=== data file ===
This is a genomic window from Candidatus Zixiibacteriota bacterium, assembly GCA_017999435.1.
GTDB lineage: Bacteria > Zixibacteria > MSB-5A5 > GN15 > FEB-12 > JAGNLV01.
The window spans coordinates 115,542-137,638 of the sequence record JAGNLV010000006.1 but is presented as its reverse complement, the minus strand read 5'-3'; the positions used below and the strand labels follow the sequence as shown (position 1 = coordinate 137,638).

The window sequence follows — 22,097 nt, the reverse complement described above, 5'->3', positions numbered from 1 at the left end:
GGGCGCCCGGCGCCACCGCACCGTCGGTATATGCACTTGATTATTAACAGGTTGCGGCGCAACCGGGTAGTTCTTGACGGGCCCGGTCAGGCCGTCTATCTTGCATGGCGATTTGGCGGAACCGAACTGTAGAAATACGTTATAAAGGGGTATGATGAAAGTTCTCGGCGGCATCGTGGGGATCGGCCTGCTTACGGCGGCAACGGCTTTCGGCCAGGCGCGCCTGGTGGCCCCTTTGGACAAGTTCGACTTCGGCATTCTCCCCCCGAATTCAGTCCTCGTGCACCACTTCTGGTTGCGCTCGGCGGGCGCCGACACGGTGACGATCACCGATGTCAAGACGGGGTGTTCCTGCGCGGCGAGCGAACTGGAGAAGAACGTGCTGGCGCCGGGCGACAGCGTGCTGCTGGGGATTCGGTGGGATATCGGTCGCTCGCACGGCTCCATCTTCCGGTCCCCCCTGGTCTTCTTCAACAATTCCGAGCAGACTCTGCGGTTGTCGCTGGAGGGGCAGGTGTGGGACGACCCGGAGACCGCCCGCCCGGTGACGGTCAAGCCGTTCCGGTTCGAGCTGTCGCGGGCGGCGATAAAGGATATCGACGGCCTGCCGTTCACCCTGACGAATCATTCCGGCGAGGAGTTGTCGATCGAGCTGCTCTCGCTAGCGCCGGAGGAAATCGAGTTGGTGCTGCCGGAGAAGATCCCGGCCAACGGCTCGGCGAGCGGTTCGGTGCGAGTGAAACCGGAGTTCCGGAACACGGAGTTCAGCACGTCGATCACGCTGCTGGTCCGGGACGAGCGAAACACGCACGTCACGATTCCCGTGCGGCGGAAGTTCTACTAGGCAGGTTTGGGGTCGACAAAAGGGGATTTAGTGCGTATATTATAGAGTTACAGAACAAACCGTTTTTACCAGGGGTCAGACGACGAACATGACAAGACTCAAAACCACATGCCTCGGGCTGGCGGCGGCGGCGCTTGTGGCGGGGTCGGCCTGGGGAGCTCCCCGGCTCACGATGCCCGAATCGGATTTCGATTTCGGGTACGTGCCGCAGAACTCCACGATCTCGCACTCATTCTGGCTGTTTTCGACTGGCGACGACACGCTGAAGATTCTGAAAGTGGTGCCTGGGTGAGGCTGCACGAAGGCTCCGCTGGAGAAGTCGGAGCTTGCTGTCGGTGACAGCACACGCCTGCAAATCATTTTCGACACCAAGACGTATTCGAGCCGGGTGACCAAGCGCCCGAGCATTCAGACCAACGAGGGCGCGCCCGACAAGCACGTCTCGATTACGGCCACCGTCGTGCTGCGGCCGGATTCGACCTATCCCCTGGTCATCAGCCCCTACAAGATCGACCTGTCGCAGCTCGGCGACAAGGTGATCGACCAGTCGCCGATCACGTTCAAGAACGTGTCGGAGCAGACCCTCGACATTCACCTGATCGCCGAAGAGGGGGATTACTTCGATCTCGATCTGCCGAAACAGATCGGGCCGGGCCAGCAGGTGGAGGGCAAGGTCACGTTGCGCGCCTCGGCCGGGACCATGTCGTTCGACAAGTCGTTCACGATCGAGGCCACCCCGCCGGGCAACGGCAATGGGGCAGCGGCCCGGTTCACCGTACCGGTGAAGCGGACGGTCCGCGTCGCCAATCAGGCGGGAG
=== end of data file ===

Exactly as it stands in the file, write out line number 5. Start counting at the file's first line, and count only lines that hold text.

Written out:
GGGCGCCCGGCGCCACCGCACCGTCGGTATATGCACTTGATTATTAACAGGTTGCGGCGCAACCGGGTAGTTCTTGACGGGCCCGGTCAGGCCGTCTATCTTGCATGGCGATTTGGCGGAACCGAACTGTAGAAATACGTTATAAAGGGGTATGATGAAAGTTCTCGGCGGCATCGTGGGGATCGGCCTGCTTACGGCGGCAACGGCTTTCGGCCAGGCGCGCCTGGTGGCCCCTTTGGACAAGTTCGACTTCGGCATTCTCCCCCCGAATTCAGTCCTCGTGCACCACTTCTGGTTGCGCTCGGCGGGCGCCGACACGGTGACGATCACCGATGTCAAGACGGGGTGTTCCTGCGCGGCGAGCGAACTGGAGAAGAACGTGCTGGCGCCGGGCGACAGCGTGCTGCTGGGGATTCGGTGGGATATCGGTCGCTCGCACGGCTCCATCTTCCGGTCCCCCCTGGTCTTCTTCAACAATTCCGAGCAGACTCTGCGGTTGTCGCTGGAGGGGCAGGTGTGGGACGACCCGGAGACCGCCCGCCCGGTGACGGTCAAGCCGTTCCGGTTCGAGCTGTCGCGGGCGGCGATAAAGGATATCGACGGCCTGCCGTTCACCCTGACGAATCATTCCGGCGAGGAGTTGTCGATCGAGCTGCTCTCGCTAGCGCCGGAGGAAATCGAGTTGGTGCTGCCGGAGAAGATCCCGGCCAACGGCTCGGCGAGCGGTTCGGTGCGAGTGAAACCGGAGTTCCGGAACACGGAGTTCAGCACGTCGATCACGCTGCTGGTCCGGGACGAGCGAAACACGCACGTCACGATTCCCGTGCGGCGGAAGTTCTACTAGGCAGGTTTGGGGTCGACAAAAGGGGATTTAGTGCGTATATTATAGAGTTACAGAACAAACCGTTTTTACCAGGGGTCAGACGACGAACATGACAAGACTCAAAACCACATGCCTCGGGCTGGCGGCGGCGGCGCTTGTGGCGGGGTCGGCCTGGGGAGCTCCCCGGCTCACGATGCCCGAATCGGATTTCGATTTCGGGTACGTGCCGCAGAACTCCACGATCTCGCACTCATTCTGGCTGTTTTCGACTGGCGACGACACGCTGAAGATTCTGAAAGTGGTGCCTGGGTGAGGCTGCACGAAGGCTCCGCTGGAGAAGTCGGAGCTTGCTGTCGGTGACAGCACACGCCTGCAAATCATTTTCGACACCAAGACGTATTCGAGCCGGGTGACCAAGCGCCCGAGCATTCAGACCAACGAGGGCGCGCCCGACAAGCACGTCTCGATTACGGCCACCGTCGTGCTGCGGCCGGATTCGACCTATCCCCTGGTCATCAGCCCCTACAAGATCGACCTGTCGCAGCTCGGCGACAAGGTGATCGACCAGTCGCCGATCACGTTCAAGAACGTGTCGGAGCAGACCCTCGACATTCACCTGATCGCCGAAGAGGGGGATTACTTCGATCTCGATCTGCCGAAACAGATCGGGCCGGGCCAGCAGGTGGAGGGCAAGGTCACGTTGCGCGCCTCGGCCGGGACCATGTCGTTCGACAAGTCGTTCACGATCGAGGCCACCCCGCCGGGCAACGGCAATGGGGCAGCGGCCCGGTTCACCGTACCGGTGAAGCGGACGGTCCGCGTCGCCAATCAGGCGGGAG